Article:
NBC News anchor Brian Williams’ recent suspension and the Jackie Robinson West Little League baseball team being stripped of their 2014 U.S. title put me in a numb and reflective mood.
Frankly, both news stories made me sad. I liked Brian Williams, and I feel especially grieved for the Chicago children who are victims of unethical behavior. Both stories represent achieving the pinnacle of success and a subsequent fall from grace for matters related to character. So while people line up to express their opinions on the political, racial, and economic implications, allow me to reflect on ethics.
Recently, I read the following quote attributed to Reverend Billy Graham in the book America’s Pastor by Grant Wacker:
“When wealth is lost, nothing is lost. When health is lost, something is lost. When character is lost, everything is lost.”
One of the values we espouse at Andesa Services is that “the ends never justify the means. All we do indelibly imprints our final product.” The phrase “means to an end” refers to any action (the means) carried out for the purpose of achieving something else (an end). A simple illustration of this value statement would be the end of achieving good grades, which can be accomplished by several means (e.g., hard work, hours of study, getting a tutor, cheating, threatening a teacher, bribing a teacher, etc. Some of these means are good; some of these means are inherently bad. Thus, the objective of good grades cannot simply justify the means of the behavior to achieve the objective.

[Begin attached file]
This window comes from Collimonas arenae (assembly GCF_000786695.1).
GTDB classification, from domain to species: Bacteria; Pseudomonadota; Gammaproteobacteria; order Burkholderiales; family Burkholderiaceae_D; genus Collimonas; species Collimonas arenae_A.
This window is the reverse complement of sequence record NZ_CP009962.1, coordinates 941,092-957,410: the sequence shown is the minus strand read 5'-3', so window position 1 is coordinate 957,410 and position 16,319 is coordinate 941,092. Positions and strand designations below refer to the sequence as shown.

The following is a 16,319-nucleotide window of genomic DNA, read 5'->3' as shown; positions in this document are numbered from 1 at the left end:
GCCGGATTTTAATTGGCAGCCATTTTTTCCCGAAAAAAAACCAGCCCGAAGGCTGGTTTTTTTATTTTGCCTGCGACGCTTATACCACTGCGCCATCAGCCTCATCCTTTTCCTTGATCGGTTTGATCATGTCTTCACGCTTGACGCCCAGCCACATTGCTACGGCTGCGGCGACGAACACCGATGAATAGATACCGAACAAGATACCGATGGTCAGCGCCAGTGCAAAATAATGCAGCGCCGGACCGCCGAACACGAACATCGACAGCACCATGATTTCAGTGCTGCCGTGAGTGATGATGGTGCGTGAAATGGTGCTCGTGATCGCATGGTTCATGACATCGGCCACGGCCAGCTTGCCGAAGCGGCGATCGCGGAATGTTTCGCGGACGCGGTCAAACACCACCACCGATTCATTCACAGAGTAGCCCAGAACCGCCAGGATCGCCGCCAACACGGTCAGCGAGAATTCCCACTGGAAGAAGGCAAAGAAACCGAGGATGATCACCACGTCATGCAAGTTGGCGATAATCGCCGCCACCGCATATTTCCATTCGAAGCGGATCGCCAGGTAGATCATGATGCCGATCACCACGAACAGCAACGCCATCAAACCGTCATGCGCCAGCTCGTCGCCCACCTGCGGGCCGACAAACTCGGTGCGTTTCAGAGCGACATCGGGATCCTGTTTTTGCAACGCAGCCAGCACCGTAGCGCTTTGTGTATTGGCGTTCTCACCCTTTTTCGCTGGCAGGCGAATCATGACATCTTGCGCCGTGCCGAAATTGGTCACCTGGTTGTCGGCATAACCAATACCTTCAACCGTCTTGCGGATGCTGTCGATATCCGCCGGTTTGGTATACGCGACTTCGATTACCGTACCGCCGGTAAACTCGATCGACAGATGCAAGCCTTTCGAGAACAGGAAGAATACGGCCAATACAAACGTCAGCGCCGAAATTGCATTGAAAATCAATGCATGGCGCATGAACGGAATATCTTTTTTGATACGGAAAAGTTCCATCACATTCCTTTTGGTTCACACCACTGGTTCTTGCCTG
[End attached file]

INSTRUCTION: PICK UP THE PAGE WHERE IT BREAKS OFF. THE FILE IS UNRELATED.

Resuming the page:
Perhaps, as the stakes grow higher, the temptation to apply marginal means to achieve an even greater end increase. Perhaps the “win at all costs” philosophy and achievement-driven society motivates a desire to disguise inappropriate or marginal means as acceptable behavior.
Brian Williams is not the first journalist or leader to get caught lying in the pursuit of additional ratings or fame, nor will he be the last. The Jackie Robinson West team is not the first overzealous group of parents and coaches desiring a better end for their children to the extent that they were willing to bend the rules, nor will they be the last. Both stories, however, can serve as examples for ethical leaders about ends and means, and the decisions we face daily in our interactions with employees, clients, advisors and vendors.
In Andesa’s culture, we would rather be measured and recognized for how we conduct ourselves, as compared solely on the results we achieve. Like it or not, we are all judged by the ends. Adopting a value statement like “the ends never justify the means” hopefully guards against accepting marginal or bad behavior.
Learn more about Andesa President and CEO Ron Scheese, his opinions on corporate ethics, the state of the industry and more.